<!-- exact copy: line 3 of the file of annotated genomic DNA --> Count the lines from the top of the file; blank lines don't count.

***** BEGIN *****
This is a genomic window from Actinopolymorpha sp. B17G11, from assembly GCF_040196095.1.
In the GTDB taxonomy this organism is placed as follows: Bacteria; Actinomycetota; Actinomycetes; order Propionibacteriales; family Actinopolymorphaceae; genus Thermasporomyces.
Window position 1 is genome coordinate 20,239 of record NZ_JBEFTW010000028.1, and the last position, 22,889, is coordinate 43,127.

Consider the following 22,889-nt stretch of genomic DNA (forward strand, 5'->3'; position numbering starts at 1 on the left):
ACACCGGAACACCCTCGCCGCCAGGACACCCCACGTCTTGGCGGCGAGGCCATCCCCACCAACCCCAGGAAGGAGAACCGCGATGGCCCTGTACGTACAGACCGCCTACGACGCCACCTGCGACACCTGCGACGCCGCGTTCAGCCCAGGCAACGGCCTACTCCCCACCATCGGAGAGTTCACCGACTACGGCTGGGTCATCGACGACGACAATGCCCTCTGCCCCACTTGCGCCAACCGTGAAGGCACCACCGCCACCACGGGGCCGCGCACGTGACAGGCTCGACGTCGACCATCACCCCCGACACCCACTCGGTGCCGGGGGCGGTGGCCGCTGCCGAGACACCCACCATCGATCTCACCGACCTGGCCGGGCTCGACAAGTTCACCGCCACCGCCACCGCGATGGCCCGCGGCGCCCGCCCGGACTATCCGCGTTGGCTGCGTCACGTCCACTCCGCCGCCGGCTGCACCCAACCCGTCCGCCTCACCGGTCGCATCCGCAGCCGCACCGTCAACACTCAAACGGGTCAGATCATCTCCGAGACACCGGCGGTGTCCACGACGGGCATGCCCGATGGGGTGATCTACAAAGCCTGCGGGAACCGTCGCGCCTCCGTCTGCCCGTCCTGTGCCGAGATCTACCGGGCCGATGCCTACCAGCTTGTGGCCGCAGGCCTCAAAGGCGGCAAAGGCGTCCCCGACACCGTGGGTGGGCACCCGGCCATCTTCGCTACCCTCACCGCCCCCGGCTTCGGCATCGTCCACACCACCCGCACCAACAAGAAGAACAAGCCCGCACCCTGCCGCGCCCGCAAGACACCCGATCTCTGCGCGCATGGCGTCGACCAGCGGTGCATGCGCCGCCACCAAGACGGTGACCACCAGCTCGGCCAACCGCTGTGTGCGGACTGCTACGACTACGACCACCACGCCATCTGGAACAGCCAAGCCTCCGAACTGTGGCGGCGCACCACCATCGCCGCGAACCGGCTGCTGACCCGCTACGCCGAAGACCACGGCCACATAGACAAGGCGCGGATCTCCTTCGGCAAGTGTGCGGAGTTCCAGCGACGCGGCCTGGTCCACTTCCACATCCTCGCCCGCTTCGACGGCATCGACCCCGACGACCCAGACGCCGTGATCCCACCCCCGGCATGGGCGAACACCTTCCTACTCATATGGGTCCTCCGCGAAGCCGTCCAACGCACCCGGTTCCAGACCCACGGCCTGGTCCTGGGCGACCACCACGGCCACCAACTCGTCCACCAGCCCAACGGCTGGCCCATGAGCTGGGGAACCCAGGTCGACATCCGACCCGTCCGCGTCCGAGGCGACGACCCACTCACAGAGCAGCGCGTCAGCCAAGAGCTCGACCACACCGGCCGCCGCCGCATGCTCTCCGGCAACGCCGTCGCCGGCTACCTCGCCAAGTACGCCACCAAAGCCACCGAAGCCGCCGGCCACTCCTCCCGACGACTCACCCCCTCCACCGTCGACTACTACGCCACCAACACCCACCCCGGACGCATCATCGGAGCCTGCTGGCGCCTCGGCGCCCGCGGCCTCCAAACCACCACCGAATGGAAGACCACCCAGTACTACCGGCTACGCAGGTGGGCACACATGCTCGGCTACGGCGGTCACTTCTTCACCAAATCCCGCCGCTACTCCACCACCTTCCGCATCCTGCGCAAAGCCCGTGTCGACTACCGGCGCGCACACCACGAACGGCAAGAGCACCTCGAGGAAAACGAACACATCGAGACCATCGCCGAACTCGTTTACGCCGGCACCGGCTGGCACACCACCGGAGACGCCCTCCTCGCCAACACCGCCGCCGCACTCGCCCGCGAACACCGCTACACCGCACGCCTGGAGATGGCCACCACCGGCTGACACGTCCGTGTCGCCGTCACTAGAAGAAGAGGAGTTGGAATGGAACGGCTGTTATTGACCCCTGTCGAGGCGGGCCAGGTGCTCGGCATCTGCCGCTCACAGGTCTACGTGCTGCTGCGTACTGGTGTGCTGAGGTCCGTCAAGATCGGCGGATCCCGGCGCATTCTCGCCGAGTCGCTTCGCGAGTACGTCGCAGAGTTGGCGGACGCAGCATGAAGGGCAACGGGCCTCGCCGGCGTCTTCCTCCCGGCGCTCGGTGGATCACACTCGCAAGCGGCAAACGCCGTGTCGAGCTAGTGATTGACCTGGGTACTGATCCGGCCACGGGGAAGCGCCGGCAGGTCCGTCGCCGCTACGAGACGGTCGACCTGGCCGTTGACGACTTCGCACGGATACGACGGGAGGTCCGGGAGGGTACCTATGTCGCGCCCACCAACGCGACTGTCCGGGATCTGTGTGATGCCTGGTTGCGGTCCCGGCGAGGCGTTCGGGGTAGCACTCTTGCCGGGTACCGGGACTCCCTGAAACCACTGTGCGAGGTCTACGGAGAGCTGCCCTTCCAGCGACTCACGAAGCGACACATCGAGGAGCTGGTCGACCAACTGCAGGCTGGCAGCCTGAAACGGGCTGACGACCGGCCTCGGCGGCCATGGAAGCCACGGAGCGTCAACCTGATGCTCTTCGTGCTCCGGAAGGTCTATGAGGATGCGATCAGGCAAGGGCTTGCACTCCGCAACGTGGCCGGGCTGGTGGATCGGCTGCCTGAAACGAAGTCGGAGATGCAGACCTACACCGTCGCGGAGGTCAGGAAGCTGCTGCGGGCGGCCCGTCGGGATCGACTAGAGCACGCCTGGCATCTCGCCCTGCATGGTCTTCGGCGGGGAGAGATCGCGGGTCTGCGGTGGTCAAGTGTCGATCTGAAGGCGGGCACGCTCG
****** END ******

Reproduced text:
Window position 1 is genome coordinate 20,239 of record NZ_JBEFTW010000028.1, and the last position, 22,889, is coordinate 43,127.